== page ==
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What's in the Sky - November 2021

Clear November night skies offer incredible celestial sights for stargazers to be thankful for, so bundle up and get outside for stargazing fun!

Partial Lunar Eclipse
The early morning of November 19th is a prime time for viewing a partial lunar eclipse! This eclipse will be fully visible from the Americas, Asia, and Australia. At maximum eclipse the moon will be 97% in shadow, occurring at 01:04 PT on 11/19. The moon will be in umbral shadow for more than 3 hours, beginning at 23:20 PT on 11/18, and ending at 02:48 PT on 11/19.

The Pleiades
November is sometimes called "the month of the Pleiades," since the star cluster is visible all night long for observers in the Northern hemisphere. From a dark sky site, M45 is easy to see with the unaided eye and resembles a small "teaspoon" pattern in the sky. Use astronomy binoculars for immersive views of this open star cluster, or use a telescope with a lower-power eyepiece for a closer look at the Seven Sisters.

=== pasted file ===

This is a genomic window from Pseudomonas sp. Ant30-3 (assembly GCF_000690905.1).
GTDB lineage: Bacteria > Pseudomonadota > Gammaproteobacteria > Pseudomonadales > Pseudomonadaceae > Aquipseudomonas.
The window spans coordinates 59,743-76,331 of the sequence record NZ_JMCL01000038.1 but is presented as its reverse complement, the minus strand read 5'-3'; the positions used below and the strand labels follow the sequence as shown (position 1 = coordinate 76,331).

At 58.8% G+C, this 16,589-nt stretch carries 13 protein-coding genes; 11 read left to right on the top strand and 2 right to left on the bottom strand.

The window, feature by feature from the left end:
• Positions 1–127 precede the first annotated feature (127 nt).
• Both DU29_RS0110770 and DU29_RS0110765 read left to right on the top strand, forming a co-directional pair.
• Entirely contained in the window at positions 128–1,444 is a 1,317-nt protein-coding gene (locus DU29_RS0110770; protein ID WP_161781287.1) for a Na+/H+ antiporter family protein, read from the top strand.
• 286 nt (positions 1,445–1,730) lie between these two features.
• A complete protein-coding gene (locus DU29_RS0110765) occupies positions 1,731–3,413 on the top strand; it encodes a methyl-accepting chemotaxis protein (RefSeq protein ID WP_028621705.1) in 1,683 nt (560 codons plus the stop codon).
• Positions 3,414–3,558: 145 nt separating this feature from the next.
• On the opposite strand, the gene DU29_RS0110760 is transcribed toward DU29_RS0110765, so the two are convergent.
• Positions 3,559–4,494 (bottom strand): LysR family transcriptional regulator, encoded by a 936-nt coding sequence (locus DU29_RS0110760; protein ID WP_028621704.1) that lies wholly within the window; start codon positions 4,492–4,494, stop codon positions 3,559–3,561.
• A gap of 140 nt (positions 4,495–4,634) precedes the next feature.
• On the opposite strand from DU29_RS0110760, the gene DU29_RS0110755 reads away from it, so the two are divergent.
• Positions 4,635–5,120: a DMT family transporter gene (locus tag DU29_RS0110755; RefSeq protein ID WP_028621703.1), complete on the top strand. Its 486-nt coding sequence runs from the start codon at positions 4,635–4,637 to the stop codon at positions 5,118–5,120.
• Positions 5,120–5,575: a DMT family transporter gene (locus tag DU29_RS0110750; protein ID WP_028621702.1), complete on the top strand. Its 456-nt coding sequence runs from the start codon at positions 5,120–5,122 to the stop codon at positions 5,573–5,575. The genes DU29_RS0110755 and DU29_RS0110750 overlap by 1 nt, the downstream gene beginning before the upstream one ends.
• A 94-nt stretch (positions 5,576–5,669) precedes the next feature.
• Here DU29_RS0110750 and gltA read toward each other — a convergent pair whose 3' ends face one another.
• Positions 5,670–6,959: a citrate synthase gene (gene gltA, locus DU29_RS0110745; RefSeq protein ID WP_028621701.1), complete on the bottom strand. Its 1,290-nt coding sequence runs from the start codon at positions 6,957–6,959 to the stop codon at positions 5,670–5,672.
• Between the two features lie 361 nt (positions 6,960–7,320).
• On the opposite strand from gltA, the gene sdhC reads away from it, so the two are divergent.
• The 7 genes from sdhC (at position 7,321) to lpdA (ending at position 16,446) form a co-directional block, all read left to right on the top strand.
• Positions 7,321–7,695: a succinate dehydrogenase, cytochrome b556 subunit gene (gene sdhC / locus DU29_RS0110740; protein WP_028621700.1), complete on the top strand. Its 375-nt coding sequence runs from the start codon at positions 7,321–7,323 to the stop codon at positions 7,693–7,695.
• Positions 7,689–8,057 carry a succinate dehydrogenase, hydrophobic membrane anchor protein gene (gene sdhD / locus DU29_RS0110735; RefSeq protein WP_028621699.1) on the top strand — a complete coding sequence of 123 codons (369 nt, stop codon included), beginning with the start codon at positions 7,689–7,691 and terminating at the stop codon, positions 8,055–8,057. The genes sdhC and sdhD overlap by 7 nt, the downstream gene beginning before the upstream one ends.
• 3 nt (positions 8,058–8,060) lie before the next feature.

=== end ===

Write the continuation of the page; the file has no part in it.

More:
New Moon
November 4th will be the best time of the month to observe the fainter deep-sky objects such as galaxies and star clusters because there is no moonlight to interfere.

Leonids Meteor Shower
Bundle up and get outside after midnight on November 17th to see the peak of the Leonids meteor shower as "shooting stars" appear to radiate outwards from the constellation Leo. Meteor showers are usually best viewed without optical equipment, but for a closer look try out some Ultra Wide Angle Binoculars. The shower peaks close to full moon this year, which may cut down on the number of meteors visible. Estimated peak rate is approximately 14 meteors per hour.

Double Cluster in Perseus
Use a pair of big binoculars or a shorter focal length telescope with a wide-field eyepiece in November to seek out the sparkling Double Cluster in Perseus - two side by side open star clusters NGC 884 and NGC 869.

All objects described above can easily be seen with the suggested equipment from a dark sky site, a viewing location some distance away from city lights where light pollution and when bright moonlight does not overpower the stars.